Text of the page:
Asking the Wrong Questions About Down Syndrome?

I have a new post on the Health site of theatlantic.com. They named it Better Prenatal Testing Does Not Mean More Abortion, but my favorite part of the post is this paragraph:

In retrospect I wonder why I spent so much time convincing myself that the test results would be negative. I spent no time thinking about why the prospect of a child with Down syndrome caused such tightness in my chest, such a need to convince myself that it couldn’t be true of my child or within my family. Why was I so frightened of Down syndrome? Was it the way the tests were presented, the aura of somber intensity that came along with the uncertain results? Was it fear on behalf of my baby? Or fear for myself? Did it disrupt a hazy vision of the life I had always expected our family to lead? Was it the fact that a diagnosis of Down syndrome automatically led to a conversation about abortion, that Down syndrome automatically led to a choice that wouldn’t have otherwise been on the table? I didn’t ask myself any of those questions back then. I just wanted a healthy baby.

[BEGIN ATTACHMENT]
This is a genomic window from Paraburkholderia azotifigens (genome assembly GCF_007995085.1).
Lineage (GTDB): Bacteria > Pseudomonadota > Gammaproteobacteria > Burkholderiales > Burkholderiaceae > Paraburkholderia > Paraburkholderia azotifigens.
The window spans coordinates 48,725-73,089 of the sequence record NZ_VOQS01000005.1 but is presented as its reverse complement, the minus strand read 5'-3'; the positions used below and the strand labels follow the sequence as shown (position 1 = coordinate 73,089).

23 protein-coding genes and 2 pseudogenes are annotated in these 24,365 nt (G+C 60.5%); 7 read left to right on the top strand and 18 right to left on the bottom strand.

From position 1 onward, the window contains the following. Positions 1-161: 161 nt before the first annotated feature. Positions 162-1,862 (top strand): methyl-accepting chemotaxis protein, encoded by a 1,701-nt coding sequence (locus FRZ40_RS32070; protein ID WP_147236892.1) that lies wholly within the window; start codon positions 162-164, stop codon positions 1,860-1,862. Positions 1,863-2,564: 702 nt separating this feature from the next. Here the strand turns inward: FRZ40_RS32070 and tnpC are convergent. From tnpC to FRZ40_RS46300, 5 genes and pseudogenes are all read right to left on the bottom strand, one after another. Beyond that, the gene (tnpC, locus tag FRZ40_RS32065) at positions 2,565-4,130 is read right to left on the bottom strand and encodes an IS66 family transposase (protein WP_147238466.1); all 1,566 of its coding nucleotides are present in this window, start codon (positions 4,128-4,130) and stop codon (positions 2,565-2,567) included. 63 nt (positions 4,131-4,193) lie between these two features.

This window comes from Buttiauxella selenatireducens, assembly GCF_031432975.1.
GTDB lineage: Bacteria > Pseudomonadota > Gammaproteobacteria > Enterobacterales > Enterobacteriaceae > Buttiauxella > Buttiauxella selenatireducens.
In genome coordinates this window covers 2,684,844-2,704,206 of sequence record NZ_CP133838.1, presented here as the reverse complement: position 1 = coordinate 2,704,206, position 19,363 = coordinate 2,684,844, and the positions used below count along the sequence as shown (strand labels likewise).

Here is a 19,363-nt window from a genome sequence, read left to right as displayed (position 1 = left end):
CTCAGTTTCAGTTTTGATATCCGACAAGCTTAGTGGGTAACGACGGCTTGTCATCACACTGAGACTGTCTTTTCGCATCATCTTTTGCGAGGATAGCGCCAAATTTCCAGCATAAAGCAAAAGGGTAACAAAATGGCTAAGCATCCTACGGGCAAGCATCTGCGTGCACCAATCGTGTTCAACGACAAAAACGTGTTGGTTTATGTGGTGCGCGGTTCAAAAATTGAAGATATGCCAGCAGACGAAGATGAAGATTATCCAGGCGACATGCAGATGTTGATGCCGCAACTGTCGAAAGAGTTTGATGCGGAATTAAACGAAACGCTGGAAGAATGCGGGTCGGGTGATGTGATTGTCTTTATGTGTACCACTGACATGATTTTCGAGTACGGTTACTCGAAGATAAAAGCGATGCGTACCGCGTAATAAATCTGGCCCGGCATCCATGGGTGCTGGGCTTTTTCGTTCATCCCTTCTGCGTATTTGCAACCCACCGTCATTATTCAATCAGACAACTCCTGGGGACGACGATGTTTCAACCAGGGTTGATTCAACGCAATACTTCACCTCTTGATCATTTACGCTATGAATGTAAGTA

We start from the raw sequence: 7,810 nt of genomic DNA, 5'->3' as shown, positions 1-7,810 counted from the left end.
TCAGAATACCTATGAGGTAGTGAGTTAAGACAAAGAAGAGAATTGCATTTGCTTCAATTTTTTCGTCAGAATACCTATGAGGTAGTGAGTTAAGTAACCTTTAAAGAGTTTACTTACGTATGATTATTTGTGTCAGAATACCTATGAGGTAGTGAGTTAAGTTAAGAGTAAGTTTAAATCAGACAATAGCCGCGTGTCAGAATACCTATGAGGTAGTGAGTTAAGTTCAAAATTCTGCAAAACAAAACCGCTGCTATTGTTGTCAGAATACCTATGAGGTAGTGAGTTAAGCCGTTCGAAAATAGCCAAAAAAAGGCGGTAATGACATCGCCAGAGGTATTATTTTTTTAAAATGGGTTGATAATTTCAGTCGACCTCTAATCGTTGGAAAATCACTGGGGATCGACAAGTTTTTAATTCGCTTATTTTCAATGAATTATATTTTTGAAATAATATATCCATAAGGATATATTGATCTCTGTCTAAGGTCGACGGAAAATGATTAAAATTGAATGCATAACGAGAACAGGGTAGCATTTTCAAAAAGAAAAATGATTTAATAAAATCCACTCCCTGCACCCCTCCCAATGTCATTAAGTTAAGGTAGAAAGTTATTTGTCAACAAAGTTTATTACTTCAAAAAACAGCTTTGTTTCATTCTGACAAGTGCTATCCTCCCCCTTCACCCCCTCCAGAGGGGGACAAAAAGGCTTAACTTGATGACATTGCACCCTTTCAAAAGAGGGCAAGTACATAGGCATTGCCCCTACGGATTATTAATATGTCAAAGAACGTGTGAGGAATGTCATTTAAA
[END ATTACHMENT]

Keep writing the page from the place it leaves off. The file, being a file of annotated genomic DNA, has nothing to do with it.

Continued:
To read more on the history of prenatal testing and abortion, read the article, and please offer your comments if you have something to say.

And for much more information on prenatal testing, Down syndrome, and women’s choices, check out What Every Woman Needs to Know About Prenatal Testing: Insight From a Mom Who Has Been There

My Questions About the Ethics of Embryo Selection
I Don't Love Valentine's Day, and That's Okay
Thank you Patheos! (And Continuing the Conversation at Christianity Today)
Politics, Down Syndrome, and What I'm Reading
About Amy Julia Becker

Amy Julia Becker writes and speaks about family, faith, disability, and culture. A graduate of Princeton University and Princeton Theological Seminary, she is the author of Penelope Ayers: A Memoir, A Good and Perfect Gift (Bethany House), and Why I Am Both Spiritual and Religious (Patheos Press).


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